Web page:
IRS rejected my claim for Dad as an exemption on my return. How do I fix this?
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Dear Tax Talk,
My mom earned $1,400 for 2015, got a Form 1099-MISC, did a 1040 with my dad (who had no income) and paid the tax. But on the Form 1040 line 6d, “total number of exemptions claimed,” they put “0” since I will claim them. So when I did my return and claimed them and my daughter, mine got rejected, because both my mom and I claimed my dad as a dependent. How can I fix all this to get my refund? Please help me. I already filed an extension for my return, not my parents.’
First, make sure that your mother did not claim your father on the tax return she filed. Please check her copy of the Form 1040 — lines 6a and 6b should be blank. If either of those boxes has been filled in, that is your problem. Additionally, you are correct: line 6d, “total exemptions,” should be 0.
Just to be sure, I would also have her confirm with the IRS that the return she filed was processed correctly by them, reflecting that your father was not claimed on the return. The reason is that there could be identity theft with someone else filing a tax return using your father’s information. Identity theft is a big problem for taxpayers and this may need to be addressed. If that is the case, the IRS will tell you what needs to be done. The IRS phone number is 1-800-829-1040.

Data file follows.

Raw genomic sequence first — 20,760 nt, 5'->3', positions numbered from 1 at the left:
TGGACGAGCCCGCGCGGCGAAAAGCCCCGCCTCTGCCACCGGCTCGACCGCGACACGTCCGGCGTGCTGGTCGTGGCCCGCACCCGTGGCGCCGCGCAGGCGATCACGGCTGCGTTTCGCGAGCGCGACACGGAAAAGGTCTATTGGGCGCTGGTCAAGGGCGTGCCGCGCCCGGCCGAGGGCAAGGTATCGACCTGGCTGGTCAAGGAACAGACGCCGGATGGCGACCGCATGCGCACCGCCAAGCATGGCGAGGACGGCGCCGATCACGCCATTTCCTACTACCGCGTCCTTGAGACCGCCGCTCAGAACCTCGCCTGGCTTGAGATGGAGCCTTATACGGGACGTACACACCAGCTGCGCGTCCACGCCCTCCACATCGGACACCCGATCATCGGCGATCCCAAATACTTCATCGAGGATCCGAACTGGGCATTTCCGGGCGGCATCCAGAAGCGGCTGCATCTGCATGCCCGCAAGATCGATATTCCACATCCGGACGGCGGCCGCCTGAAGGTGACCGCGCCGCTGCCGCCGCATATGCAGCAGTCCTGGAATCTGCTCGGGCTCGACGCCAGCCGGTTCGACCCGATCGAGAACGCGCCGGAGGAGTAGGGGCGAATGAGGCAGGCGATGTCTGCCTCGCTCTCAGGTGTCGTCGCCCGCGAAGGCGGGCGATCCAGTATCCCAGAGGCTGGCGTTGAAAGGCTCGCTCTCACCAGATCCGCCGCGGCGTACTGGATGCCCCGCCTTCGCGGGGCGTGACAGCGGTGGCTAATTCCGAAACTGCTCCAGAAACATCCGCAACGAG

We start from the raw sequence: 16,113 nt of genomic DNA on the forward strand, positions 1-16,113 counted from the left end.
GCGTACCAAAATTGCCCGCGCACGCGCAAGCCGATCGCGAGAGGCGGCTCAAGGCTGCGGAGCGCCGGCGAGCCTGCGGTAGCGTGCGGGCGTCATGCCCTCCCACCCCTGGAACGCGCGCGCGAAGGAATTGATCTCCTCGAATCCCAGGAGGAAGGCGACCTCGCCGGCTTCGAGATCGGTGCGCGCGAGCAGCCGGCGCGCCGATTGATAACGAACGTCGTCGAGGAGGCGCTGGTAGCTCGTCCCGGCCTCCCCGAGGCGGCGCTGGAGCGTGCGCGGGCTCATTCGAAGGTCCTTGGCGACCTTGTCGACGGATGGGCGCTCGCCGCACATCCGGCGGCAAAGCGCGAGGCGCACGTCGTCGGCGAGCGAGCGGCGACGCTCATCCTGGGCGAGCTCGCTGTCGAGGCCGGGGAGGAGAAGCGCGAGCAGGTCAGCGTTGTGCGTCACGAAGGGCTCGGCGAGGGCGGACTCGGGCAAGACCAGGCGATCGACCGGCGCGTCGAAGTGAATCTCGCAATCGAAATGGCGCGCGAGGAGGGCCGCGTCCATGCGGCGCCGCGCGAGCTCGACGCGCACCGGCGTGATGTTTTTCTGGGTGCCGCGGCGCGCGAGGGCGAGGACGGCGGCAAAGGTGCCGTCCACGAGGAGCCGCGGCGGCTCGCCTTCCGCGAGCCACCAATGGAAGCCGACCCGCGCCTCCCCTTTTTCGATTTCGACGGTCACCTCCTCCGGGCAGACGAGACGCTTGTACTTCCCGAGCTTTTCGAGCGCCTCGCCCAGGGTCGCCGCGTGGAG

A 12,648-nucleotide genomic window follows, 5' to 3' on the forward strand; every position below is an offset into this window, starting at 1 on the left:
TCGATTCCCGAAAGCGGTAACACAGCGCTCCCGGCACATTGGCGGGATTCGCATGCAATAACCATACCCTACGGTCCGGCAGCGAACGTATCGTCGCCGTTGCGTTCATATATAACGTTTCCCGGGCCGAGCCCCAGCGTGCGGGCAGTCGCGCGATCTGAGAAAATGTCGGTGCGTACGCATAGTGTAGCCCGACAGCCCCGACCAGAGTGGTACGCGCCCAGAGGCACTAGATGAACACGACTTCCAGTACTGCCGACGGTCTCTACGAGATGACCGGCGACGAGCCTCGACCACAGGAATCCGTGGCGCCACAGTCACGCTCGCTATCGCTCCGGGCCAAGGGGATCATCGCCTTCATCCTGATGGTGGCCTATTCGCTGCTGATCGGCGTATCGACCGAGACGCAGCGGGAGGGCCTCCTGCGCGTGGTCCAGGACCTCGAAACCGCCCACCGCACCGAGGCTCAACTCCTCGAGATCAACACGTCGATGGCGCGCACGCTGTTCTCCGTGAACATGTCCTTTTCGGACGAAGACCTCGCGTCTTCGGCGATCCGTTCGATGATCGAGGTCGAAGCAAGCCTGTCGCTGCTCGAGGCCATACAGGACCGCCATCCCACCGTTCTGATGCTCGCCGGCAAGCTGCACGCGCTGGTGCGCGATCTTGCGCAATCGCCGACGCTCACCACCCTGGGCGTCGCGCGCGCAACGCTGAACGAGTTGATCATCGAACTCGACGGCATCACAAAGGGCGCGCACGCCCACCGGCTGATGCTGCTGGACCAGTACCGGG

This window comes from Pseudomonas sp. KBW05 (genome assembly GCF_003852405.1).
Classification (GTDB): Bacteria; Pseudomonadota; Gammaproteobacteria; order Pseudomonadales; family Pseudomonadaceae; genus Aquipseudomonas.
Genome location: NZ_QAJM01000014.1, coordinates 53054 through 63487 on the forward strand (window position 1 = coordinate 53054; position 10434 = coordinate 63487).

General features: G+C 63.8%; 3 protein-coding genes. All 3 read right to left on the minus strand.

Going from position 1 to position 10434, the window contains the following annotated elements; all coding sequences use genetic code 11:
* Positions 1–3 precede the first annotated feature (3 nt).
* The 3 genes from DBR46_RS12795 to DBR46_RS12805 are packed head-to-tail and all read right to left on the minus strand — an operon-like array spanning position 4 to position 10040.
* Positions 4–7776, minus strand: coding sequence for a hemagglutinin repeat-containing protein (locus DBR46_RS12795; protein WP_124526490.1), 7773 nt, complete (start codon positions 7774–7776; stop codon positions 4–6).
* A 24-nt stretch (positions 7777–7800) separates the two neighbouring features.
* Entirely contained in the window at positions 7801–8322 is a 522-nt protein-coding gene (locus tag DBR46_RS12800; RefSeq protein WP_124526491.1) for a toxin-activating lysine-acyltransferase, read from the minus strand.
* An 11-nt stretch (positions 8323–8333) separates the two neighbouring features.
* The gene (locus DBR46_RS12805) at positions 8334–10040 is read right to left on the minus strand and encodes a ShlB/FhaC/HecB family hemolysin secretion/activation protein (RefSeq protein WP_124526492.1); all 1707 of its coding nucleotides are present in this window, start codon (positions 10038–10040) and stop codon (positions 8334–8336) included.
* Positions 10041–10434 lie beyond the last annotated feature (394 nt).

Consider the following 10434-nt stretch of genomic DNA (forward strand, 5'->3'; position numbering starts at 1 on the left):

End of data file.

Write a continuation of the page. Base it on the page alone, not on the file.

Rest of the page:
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If it turns out that somehow she made a mistake on her tax return and she did claim your father, then she needs to file an amended Form 1040X with the IRS. If the IRS made the mistake, then they will fix it on their end.
Now, let’s get to your return which was rejected for electronic filing. You should file by mail and if you are entitled to do so, claim your parents.
For 2015, you are allowed to claim your parents on your tax return if:
- Each of your parents had “gross income” of less than $4,000. Social Security benefits are not included in this amount.
- You have provided more than one-half of the parents’ total support for the year. Your parents do not have to live with you during the year. Support includes their share of household expenses if they live with you and other expenses you pay on their behalf.
A Multiple Support Agreement is required if 2 or more individuals, for example you and a sibling, provide more than one-half of the support. You do not indicate any other help with supporting your parents, so I am just including this as general information.
Thank you for the great question and all the best to you in resolving this matter.
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